David’s census makes him a Pharaoh but he doesn’t end like Pharoah. It’s not exactly because he offers sacrifice (21:26). By the time he does that, the Lord has already relented (21:15). The chapter’s structure makes it clear that the Lord’s mercy is the turning point. The story is told in three sections: The census (vv. 1–6); the plague (vv. 7–15); and the sacrifice (vv. 16–27). The latter two sections are chiastically arranged. Verses 7–15 moves from Yahweh’s anger with David to His compassion:
A. David’s act is evil in the sight of God; so He strikes Israel, v. 7
B. David confesses his sin, v. 8
C. Lord speaks through Gad: choose your discipline, vv. 9–12
B’. David confesses Lord’s mercy, v 13
A’. Lord strikes with pestilence, but relents, v 15
Verses 16-27 describe David’s purchase of Ornan’s threshing floor and the offering of sacrifice:
A. Angel with sword, v. 16
B. David worships and confesses sin, 17
C. Angel speaks to David through Gad: build altar, v. 18
D. Negotiations for threshing floor, vv. 19–25
C’. David builds altar and lays offering on it, v. 26a
B’. David call on the name of Yahweh, who answers with fire, v. 26b
A’. Angel sheaths sword, v. 27
One small note on this latter structure: It might appear from C/C’ that David doesn’t strictly obey the Lord’s command. He is told to build an altar, but he builds an altar and offers ascensions and peace offerings. The structure suggests, though, a command-compliance relationship, and makes it clear that nothing is turned to smoke until the Lord’s stokes up the altar. “Offer” in verses 26a does not mean “turn to smoke”; like Elijah on Carmel, David builds an altar and prepares a sacrifice, but waits for Yahweh to complete the sacrifice with fire from heaven.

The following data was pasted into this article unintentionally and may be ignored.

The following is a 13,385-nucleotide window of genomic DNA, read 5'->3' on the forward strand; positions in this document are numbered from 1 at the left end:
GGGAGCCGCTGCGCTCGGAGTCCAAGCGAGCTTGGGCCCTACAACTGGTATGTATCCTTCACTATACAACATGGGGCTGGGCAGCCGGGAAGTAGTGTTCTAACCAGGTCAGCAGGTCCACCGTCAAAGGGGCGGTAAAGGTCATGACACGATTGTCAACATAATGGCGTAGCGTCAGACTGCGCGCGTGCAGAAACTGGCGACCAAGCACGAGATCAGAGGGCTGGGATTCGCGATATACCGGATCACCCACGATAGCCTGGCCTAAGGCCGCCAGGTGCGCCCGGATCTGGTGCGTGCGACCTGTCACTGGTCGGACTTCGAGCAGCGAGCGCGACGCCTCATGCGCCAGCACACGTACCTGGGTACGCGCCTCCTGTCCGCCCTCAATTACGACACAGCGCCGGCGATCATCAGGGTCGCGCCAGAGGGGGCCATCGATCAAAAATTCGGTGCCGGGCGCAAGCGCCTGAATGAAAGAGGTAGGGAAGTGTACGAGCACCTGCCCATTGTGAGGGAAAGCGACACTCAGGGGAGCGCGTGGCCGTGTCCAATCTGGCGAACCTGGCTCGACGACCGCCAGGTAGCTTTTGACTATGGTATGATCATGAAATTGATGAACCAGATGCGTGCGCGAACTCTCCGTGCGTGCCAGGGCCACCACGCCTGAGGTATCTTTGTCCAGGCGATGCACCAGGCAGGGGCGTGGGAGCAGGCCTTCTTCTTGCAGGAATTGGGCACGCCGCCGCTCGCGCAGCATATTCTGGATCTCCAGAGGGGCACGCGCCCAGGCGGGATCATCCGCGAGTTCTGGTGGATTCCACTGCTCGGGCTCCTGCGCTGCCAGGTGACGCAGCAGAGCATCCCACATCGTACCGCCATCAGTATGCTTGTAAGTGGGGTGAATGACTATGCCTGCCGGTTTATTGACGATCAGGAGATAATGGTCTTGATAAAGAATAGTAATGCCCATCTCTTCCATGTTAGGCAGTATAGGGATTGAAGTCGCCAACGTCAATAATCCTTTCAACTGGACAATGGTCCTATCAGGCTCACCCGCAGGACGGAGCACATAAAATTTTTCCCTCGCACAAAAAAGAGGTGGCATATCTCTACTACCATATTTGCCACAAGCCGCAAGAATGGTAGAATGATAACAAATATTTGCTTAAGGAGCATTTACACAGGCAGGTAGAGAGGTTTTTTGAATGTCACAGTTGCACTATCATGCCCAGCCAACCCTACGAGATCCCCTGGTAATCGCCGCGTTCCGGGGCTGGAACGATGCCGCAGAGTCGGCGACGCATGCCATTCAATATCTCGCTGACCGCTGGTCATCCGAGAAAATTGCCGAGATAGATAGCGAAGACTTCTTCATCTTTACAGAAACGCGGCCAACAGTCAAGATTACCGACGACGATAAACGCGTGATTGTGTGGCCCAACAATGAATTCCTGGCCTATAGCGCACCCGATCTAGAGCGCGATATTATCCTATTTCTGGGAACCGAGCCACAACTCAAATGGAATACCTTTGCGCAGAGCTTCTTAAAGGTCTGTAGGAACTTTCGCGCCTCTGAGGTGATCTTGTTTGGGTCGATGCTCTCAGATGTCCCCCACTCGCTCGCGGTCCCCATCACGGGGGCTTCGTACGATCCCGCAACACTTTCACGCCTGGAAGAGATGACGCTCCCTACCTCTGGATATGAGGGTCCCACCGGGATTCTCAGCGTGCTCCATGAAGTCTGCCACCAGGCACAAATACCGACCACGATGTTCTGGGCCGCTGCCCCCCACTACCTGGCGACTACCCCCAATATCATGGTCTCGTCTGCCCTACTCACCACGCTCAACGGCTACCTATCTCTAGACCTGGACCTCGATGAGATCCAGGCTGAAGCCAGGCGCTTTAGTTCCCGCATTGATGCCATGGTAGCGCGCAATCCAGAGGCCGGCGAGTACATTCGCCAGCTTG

The more important point is that the structure of the story as a whole places the Lord’s mercy in the center: Sin leads to a plague; the Lord relents; and then David offers sacrifice, and the angel sheaths the sword. The Lord shows mercy before sacrifice, though the angel puts away his weapon only after sacrifice. The sacrifice is necessary. It makes the angel’s pause permanent. But the Lord paused before the sacrifice.
The turning point for David, the saving grace that keeps him from being destroyed like Pharaoh, is the Lord’s sorrow over the calamity Israel suffers. That sorrow leaves a space open for sacrifice.
God sends calamity; God sorrows over calamity. Jesus condemns Jerusalem; Jesus laments over Jerusalem. In that sorrowful divine lament is the hope of Israel and the hope of the world. In that space we have opportunity to offer sacrifice of repentance.